Oil dropped for a second day in New York as a decline in China’s fuel imports and speculation that U.S. crude stockpiles rose to the highest in 22 years raised concern of slowing global demand.
Futures slid as much as 0.7 percent. U.S. inventories probably increased 2 million barrels to 364.4 million last week, the most for this time of year since 1990, according to a Bloomberg News survey before an Energy Department report tomorrow. China’s net crude imports fell 6 percent in March and overseas purchases of all goods missed economists’ estimates, customs data showed. The two nations are the world’s biggest oil consumers. Prices have gained this year on worry that tension with Iran will disrupt global supplies.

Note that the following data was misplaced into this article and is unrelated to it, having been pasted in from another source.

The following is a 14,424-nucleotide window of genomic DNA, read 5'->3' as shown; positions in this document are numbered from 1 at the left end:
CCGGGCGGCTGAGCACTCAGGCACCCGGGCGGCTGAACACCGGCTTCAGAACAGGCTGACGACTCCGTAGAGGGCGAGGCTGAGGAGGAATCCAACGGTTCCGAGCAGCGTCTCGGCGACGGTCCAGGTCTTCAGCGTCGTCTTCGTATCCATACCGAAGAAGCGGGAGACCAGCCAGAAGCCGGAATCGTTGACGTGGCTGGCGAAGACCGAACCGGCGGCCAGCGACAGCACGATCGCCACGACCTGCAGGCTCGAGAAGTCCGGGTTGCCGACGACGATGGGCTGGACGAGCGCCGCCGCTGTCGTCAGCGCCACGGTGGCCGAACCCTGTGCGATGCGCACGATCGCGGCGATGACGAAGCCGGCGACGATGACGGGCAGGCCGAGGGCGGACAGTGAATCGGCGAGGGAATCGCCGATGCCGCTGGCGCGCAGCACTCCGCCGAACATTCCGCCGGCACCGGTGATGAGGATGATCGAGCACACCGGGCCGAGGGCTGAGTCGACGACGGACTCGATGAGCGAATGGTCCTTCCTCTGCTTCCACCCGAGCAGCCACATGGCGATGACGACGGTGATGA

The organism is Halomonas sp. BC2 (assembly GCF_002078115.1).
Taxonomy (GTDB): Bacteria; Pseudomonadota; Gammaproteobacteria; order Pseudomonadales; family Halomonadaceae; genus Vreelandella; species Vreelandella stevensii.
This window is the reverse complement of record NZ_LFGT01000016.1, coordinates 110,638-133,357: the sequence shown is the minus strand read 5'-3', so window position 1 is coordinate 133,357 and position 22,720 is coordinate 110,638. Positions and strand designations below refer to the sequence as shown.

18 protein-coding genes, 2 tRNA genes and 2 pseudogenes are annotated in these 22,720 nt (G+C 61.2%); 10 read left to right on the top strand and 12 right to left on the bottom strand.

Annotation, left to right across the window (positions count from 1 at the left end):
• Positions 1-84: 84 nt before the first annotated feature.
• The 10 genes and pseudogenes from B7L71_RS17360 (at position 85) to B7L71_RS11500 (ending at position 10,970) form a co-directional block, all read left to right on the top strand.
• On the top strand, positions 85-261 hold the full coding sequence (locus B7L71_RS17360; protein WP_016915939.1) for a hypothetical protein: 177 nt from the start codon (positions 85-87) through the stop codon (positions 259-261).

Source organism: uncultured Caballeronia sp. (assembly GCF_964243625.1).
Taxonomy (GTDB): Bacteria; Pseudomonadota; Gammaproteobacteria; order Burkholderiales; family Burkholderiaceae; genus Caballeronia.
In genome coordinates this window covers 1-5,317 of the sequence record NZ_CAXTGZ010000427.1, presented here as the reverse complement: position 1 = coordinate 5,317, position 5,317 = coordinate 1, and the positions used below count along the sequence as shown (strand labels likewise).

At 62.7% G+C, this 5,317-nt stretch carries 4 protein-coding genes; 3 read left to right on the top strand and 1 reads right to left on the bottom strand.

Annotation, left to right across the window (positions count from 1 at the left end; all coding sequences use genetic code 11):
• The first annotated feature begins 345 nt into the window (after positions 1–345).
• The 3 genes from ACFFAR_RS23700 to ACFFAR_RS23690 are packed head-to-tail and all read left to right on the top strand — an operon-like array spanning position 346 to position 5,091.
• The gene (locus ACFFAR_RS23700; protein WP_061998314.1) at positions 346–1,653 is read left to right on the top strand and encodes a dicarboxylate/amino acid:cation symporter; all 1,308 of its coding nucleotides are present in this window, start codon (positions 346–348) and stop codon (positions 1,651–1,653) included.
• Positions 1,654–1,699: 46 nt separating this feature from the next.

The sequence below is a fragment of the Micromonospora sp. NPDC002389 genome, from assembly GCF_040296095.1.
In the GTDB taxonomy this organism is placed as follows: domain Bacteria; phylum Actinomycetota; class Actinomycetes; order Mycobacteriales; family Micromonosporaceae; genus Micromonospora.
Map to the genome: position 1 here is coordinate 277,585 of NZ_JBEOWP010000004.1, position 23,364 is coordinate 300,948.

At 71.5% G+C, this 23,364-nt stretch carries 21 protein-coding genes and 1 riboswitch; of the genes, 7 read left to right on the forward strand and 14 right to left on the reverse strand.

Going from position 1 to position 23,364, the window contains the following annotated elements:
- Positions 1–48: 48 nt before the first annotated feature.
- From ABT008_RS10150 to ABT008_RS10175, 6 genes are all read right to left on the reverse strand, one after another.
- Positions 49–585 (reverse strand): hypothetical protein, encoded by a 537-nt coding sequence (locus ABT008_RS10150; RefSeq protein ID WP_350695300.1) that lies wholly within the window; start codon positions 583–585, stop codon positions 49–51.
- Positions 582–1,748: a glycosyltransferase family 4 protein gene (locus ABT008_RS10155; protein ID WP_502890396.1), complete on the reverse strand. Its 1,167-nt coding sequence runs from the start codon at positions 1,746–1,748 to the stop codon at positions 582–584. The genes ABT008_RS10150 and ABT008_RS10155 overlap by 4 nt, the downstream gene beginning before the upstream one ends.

“We are now between winter and summer with relatively low demand and high refinery maintenance,” Bjarne Schieldrop, Oslo- based chief commodity analyst at SEB AB, said today in an e- mailed response. Given the previous two weeks’ increases in U.S. stockpiles, “the market is likely to be cautious on the bull side with concern that we could see yet another strong rise tomorrow.”
Oil for May delivery fell as much as 71 cents to $101.75 a barrel in electronic trading on the New York Mercantile Exchange and was at $101.77 at 11:19 a.m. London time.